All About Microbead Pollution and How to Nix Beads from Your Bathroom
By Maureen Wise in Thinking Sustainably
Have you heard of microbeads? These tiny, scrubbing pieces of microplastic are found in many health and beauty products, such as toothpastes, facial scrubs, hand soaps, and body washes. They may be small, but they create some serious pollution in our waterways, beaches, and ocean. They can also cause some major harm to wildlife.
Here's more about this pollutant how you can make changes in your personal care routine to help cut down on microbeads in the environment.
Why Microplastics Are a Pollutant
Many nonprofits and governments are working against microbead pollution. Environmental nonprofit 5 Gyres states that just one tube of facial scrub contains more than 300,000 plastic microbeads, which are too small to be filtered out in municipal water treatment plants. This means that every single one of these microplastics ends up in the ocean, since all watersheds and their rivers, lakes, and streams are connected to it.
You remember Rachel Carson's 1962 groundbreaking book Silent Spring that called attention to DDT's deadly effect on wildlife? This infamously strong insecticide has been outlawed in the U.S. and other countries, but traces of it still remain and have recently been found glued to microbeads inside the bodies of dead fish.
Chemical pollution and plastic are good buddies, which is part of the problem with microbeads. Pollution binds or "gloms" to plastics, especially flame retardants and other industrial chemicals, says Smithsonian Magazine. If a tainted plastic bead is swallowed by a small fish or other marine critter, it will travel up the food chain and poison the next smallest fish, all the way up to the large creatures at the top like sharks, whales, and humans.
Small pieces of plastic, including microplastics, are eaten by fish, birds, and other wildlife because it resembles their natural food. These animals' bellies fill with plastics containing pollutants, which are then absorbed by their internal organs. Their stomachs feel full, and so they don't get hungry and eat. They then starve with a belly full of contaminated plastic. Researchers at the National Oceanographic and Atmospheric Administration are studying the effects of plastic pollutant bioaccumulation, or buildup in animals' bodies.
Former president Barack Obama signed the Microbead-Free Waters Act in 2015, which laid down plans to phase out certain cosmetic products containing microbeads by 2019. Unfortunately, writes the Huffington Post, these new rules do not ban other industrial uses of microplastics such as in sandblasting products and detergents, or cosmetics such as lipstick that stay on the skin.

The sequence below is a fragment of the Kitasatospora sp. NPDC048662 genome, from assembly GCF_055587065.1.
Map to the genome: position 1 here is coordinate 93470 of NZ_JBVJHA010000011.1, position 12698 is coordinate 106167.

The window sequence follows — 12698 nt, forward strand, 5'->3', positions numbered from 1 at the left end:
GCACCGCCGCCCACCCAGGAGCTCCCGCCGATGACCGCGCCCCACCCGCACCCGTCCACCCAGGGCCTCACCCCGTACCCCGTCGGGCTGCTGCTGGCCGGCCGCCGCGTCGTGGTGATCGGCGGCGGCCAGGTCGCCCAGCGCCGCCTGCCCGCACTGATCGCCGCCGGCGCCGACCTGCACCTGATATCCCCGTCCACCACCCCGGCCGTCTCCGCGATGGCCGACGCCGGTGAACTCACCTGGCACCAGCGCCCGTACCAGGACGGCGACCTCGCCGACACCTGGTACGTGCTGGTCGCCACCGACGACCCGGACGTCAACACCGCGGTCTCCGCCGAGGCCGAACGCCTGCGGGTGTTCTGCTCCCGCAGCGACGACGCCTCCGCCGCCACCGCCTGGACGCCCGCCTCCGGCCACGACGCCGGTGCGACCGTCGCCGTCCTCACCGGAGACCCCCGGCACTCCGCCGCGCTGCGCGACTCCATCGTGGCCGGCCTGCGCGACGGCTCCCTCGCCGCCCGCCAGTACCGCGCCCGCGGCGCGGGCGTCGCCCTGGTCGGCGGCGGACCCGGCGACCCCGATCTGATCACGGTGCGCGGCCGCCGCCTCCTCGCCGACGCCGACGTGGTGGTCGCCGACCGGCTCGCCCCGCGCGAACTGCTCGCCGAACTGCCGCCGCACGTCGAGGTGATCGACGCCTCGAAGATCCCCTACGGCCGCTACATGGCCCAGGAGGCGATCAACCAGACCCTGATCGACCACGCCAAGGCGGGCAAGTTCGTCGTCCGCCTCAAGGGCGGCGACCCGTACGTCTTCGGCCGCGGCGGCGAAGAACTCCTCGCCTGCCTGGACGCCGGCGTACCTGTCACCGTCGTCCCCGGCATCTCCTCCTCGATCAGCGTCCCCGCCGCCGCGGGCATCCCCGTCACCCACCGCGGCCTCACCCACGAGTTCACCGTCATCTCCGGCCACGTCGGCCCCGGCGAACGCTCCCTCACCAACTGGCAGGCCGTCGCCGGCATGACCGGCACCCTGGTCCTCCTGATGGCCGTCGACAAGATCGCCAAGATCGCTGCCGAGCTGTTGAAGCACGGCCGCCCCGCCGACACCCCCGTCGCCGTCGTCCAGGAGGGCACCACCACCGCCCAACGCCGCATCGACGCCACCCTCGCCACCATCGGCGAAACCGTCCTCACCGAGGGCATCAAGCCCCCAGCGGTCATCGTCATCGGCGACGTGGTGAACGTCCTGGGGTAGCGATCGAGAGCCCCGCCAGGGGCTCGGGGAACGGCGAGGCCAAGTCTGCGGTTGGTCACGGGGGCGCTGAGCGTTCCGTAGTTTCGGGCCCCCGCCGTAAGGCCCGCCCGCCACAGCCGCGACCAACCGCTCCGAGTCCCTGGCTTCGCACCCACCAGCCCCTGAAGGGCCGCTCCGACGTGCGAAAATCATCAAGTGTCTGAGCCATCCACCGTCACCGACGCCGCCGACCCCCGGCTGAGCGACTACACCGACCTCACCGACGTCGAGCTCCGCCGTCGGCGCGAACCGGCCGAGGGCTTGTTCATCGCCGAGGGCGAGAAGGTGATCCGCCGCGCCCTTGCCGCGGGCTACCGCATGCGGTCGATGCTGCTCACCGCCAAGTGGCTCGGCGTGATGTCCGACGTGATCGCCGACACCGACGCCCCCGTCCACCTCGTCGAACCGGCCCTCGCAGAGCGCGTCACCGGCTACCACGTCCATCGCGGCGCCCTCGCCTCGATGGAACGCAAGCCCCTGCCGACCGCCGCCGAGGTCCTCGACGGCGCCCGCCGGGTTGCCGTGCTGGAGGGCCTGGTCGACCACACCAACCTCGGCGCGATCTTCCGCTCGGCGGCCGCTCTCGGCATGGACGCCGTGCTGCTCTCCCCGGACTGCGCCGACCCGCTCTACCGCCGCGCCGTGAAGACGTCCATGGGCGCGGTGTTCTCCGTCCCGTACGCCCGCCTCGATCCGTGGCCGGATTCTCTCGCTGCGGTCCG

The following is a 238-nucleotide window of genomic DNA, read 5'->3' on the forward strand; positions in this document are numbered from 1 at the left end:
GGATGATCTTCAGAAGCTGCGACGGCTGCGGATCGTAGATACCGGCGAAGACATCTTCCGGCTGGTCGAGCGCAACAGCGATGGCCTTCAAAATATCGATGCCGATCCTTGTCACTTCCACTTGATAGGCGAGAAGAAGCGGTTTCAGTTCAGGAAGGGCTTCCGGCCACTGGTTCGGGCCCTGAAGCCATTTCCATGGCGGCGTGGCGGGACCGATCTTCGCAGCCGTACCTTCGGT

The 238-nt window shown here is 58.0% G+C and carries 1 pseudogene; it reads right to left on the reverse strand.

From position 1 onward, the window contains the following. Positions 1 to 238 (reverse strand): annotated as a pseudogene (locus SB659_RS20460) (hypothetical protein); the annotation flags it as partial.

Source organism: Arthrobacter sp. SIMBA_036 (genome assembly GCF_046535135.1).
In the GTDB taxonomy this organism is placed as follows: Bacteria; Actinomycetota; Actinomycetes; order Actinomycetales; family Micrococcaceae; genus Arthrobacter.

The Act set deadlines to stop manufacturing these products and stop selling them, with separate deadlines for non-prescription and prescription cosmetics. While not perfect, it's a great start and has brought many consumers' attention to the problem.
Now that you know what microbeads are, how do you stop letting them into your house? First, read the labels on your toothpaste, facial scrubs, and body washes, along with all your other soaps and beauty products. If you've got anything that contains polyethylene or polypropylene, stop using these products and replace them.
This may be the only time you will hear us encourage you to trash anything on this blog, but these products will be better off in a landfill than down the drain, where they will ultimately harm wildlife and pollute waterways and beaches. Talk to your kids about why you're replacing their toothpaste or acne wash, and get them to brainstorm other ways you can help protect ocean life!
Beat the Bead offers an app and extensive online list (with international listings) that you can use to identify products in your home that contain microbeads. Beat the Bead also suggests plenty of microbead-free soaps and toothpastes to use instead. When reading new labels at the store, search for microbead alternatives like sugar, nut shells, crushed coffee, and other plant-based ingredients that will biodegrade.
Tom's of Maine = No Microbeads
Remember that app I mentioned? You won't find a single Tom's of Maine product that contains microbeads on the list. You will find Tom's toothpastes listed with the bead-free alternatives. Tom's of Maine is dedicated to naturally derived and naturally sourced ingredients, and that means that tiny plastic scrubbers certainly do not make the cut.
Check your medicine cabinet and shower shelf. Do you need to make any replacements to eliminate your contribution to microbead pollution?
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Why It’s Good
Microbead pollution brings to light the idea that the smallest action, such as brushing your teeth, can have a bigger impact on wildlife and the world as a whole than you can imagine.